Sheikh Ahmad has criticised Kuwaiti authorities in a fierce statement today ©Getty Images

Association of National Olympic Committees President Sheikh Ahmad Al-Fahad Al-Sabah has vowed to fight a six-month prison sentence he has reportedly received from a court in his native Kuwait for allegedly insulting the judiciary.

The Kuwait Misdemeanour Court handed Sheikh Ahmad, a member of the International Olympic Committee (IOC) and FIFA's ruling Executive Committee, the sentence and fined him 1,000 dinar (£2,160/$3,300/€3,000), the local media reported today. 

Sheikh Ahmad has promised he will appeal, claiming he has been made a scapegoat for the country's deteriorating relationship with the international sports community.  

“This is a personal attack and unfortunately is symptomatic of the current relationship between Kuwait and the sports movement," said Sheikh Ahmad, who is believed to have remained in Switzerland after attending meetings at the International Olympic Committee (IOC) headquarters in Lausanne earlier this week. 

"Under Kuwait’s democratic constitution, it is my right to express my opinion freely, and that is all that I have done.

“I have fought against all forms of corruption and promoted freedom of speech all my life; when I was in the military, when I was in the Government and now within the sports movement.

"I will continue to protect the value of democracy, freedom of right of speech and the autonomy of the sports."

It marks the first public admittance that the conflict between Kuwait and the sports world relates back to political relations between Sheikh Ahmad and fellow members of the ruling Al-Sabah dynasty.

The Kuwait Olympic Committee (KOC) was suspended by the International Olympic Committee (IOC) to protect the country from "undue Government interference” in October, following the passing of a deadline to amend a controversial new law allowing far greater control over all sports bodies.

A total of 17 other International Federations have also suspended Kuwait, including FIFA. 

Sheikh Salman Sabah Al-Salem Al-Homud Al-Sabah has been responsible for the controversial Kuwaiti law ©Getty Images
Sheikh Salman Sabah Al-Salem Al-Homud Al-Sabah has been responsible for the controversial Kuwaiti law ©Getty Images

Kuwait's Minister of State for Youth Affairs Sheikh Salman Sabah Al-Salem Al-Homud Al-Sabah has since reportedly threatened to prevent athletes from the Gulf country from competing at Rio 2016 under the Olympic Flag, if the suspension is not lifted.

Sheikh Salman had stood unsuccessfully last year for the Presidency of the International Shooting Sport Federation (ISSF) against Mexico's Olegario Vázquez Raña, who had held the post since 1980. 

insidethegames' report on the eve of the election that he had illegally used his Government position to lobby for votes was seen as a major reason for his defeat, with allies of Sheikh Ahmad blamed by Sheikh Salman for conspiring against him.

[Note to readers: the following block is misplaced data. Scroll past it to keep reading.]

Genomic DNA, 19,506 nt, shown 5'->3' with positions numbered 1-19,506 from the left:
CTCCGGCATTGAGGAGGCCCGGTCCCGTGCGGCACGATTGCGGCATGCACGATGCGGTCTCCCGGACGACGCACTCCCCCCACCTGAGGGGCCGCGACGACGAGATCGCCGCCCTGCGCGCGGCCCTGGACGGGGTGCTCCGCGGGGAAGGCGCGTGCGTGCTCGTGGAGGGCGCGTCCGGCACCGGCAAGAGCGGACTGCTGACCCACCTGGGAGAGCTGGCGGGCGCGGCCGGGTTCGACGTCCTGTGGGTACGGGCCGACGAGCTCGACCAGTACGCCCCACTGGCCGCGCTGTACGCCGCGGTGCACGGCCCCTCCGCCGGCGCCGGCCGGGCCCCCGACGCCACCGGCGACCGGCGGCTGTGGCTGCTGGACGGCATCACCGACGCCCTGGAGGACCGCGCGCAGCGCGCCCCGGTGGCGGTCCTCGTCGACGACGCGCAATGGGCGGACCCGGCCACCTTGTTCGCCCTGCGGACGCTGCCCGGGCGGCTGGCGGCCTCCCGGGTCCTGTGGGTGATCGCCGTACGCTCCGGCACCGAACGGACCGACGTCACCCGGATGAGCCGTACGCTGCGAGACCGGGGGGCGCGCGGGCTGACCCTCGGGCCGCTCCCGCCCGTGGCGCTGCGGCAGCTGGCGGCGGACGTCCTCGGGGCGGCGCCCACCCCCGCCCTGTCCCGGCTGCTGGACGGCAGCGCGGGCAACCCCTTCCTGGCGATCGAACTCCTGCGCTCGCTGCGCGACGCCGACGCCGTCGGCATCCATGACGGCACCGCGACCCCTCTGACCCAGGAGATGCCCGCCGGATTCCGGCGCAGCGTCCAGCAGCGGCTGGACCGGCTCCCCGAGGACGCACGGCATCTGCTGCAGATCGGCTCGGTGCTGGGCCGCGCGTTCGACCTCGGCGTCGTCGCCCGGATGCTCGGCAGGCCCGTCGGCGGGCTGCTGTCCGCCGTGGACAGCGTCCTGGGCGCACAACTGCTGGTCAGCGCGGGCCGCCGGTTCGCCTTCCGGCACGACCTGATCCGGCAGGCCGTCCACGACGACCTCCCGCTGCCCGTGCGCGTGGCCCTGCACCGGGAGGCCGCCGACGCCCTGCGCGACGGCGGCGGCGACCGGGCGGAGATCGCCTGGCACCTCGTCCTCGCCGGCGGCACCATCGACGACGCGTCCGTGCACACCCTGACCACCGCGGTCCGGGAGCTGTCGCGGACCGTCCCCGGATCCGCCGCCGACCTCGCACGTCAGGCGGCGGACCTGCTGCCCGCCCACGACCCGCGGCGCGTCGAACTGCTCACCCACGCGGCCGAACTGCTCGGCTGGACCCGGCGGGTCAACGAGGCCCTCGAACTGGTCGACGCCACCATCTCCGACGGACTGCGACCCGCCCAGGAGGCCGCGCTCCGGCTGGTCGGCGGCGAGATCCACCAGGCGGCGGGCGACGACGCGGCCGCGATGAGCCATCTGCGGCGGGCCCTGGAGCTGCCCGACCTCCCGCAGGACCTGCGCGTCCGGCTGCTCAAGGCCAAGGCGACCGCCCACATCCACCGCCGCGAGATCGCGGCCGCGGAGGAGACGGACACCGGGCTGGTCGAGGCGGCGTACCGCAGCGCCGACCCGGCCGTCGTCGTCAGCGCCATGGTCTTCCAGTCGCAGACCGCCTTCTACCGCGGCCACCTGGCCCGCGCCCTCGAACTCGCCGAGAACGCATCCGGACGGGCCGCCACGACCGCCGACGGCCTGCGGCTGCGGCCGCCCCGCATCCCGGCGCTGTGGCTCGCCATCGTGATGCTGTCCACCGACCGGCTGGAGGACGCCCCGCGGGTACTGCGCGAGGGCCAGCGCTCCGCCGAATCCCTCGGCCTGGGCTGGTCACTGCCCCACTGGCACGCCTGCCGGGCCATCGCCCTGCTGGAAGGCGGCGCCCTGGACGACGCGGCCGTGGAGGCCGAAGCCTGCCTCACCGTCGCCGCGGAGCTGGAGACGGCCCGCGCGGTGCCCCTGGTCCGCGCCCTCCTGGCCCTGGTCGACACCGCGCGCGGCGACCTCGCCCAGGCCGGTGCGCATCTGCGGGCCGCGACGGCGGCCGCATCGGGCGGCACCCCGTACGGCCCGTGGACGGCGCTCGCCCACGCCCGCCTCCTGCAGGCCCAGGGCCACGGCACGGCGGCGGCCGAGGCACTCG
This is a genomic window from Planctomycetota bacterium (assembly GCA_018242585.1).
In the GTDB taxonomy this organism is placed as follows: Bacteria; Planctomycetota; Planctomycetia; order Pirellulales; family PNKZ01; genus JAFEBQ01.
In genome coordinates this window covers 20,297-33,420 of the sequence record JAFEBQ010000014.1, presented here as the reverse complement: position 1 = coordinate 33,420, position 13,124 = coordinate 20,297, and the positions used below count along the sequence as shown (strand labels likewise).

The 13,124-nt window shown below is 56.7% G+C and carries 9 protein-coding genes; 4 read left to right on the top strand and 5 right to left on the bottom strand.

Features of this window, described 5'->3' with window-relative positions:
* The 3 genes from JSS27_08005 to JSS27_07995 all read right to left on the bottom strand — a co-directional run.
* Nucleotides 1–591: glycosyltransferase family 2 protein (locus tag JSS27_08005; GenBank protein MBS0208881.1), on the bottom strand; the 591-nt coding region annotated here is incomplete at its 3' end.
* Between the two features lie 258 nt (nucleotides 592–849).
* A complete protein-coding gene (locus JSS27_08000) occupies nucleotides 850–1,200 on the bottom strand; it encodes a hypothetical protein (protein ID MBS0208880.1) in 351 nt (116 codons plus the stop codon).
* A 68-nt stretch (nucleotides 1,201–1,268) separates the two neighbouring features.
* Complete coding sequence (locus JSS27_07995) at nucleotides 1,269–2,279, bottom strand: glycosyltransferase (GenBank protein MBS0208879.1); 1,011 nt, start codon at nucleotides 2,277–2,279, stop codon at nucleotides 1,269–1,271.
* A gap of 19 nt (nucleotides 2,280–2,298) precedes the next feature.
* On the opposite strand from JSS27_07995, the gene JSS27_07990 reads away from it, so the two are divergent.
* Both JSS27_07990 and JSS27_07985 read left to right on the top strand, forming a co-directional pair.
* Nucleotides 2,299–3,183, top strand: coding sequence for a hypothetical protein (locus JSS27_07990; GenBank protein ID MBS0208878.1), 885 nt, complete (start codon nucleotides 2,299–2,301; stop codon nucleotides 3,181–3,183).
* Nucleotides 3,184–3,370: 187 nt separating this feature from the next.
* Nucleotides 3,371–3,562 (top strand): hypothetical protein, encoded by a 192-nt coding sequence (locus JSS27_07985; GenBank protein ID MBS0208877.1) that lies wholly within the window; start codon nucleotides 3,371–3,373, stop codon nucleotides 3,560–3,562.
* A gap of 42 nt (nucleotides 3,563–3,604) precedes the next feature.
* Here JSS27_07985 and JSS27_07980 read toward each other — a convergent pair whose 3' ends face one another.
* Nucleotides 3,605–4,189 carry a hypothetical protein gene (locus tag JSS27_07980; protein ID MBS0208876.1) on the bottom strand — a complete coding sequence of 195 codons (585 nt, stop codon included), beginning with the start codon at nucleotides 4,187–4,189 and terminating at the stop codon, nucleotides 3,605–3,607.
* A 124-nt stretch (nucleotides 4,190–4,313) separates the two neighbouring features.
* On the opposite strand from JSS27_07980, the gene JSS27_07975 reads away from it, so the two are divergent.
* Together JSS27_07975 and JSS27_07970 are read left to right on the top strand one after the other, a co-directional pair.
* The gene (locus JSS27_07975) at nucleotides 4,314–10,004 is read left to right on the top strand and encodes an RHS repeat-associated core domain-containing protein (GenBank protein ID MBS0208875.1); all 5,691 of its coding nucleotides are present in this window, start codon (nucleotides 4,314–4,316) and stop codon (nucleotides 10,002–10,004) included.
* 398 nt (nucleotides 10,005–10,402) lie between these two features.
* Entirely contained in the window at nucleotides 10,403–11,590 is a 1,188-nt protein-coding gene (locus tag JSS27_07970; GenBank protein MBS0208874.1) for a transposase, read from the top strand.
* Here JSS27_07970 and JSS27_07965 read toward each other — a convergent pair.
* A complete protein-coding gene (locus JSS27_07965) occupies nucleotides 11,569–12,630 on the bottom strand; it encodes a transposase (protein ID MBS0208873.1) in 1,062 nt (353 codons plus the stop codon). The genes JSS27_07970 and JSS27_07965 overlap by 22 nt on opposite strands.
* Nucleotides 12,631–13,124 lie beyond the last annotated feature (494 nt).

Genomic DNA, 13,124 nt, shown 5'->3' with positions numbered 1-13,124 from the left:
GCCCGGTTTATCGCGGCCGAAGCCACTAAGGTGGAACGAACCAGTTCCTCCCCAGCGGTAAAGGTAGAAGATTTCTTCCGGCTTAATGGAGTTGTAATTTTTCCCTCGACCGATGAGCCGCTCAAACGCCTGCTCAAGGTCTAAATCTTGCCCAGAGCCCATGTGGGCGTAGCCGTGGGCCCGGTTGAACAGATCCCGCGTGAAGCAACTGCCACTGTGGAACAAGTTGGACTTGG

The current situation is partly seen as revenge for this.

Today's statement, however, confirms that the situation is far more complex and far-reaching, with it alleged that Kuwait’s actions are a personal attack on Sheikh Ahmad, who is enduring an increasingly fragile relationship with his own country.

Sheikh Ahmad launched public allegations three years ago against two powerful Government members.

He claimed that former Prime Minister Sheikh Nasser Al-Mohammad Al-Ahmad Al-Sabah and former speaker Jassem Mohammad Abdul-Mohsem Al-Karafi had laundered money, misused public funds and plotted to topple the Government.

His evidence was based on computerised documents and film records.

Sheikh Ahmad secured a Swiss Court ruling that the voices of the two officials heard in the recordings were genuine, but the allegations were dismissed by the court in Kuwait as "fabrications".

Sheikh Ahmad, also a former Kuwaiti Energy Minister and head of the Organisation of Petroleum Exporting Countries (OPEC), was forced to make a public apology on Kuwaiti Television, against the two figures he accused of wrongdoing.

He also had to apologise to the ruling Emir, Sabah Al-Ahmad Al-Jaber Al-Sabah.

The future of the OCA headquarters in Kuwait City is also in doubt  ©Getty Images
The future of the OCA headquarters in Kuwait City is also in doubt ©Getty Images

The situation also casts into doubt the future of the OCA headquarters in Kuwait City, which re-opened in 2014 following renovation.

Kuwait is also banned from the OCA, which Sheikh Ahmad is President of, as a result of the IOC suspension.

The OCA has already been issued with an eviction notice and told they must leave by next April. 

“As you know, Kuwait is facing a very difficult moment in its Olympic and sports history and its role in the international sports movement,” the OCA said in a statement today. 

“The recent introduction of sports laws which threatened the autonomy of sport in Kuwait were introduced in response to the outcome of the last ISSF elections in December 2014, and have led the IOC to suspend the Kuwait Olympic Committee on October 27, 2015.

“Certain individuals who introduced these sports laws have further sought to seek retribution on the OCA for the suspension and have lobbied for the termination of the OCA’s agreement with the Kuwaiti Government after 35 years of close collaboration.

“These individuals are also threatening to ban Kuwaiti athletes from being able to compete at international events - including the Rio 2016 Olympic Games.

“Finally OCA would like to thank the Olympic Movement, the international sports movement and the wider international community for the support and solidarity they have shown to the OCA Family.

“Together, we must stand united in the fight against all forms of corruption and protect the autonomy of sport.”

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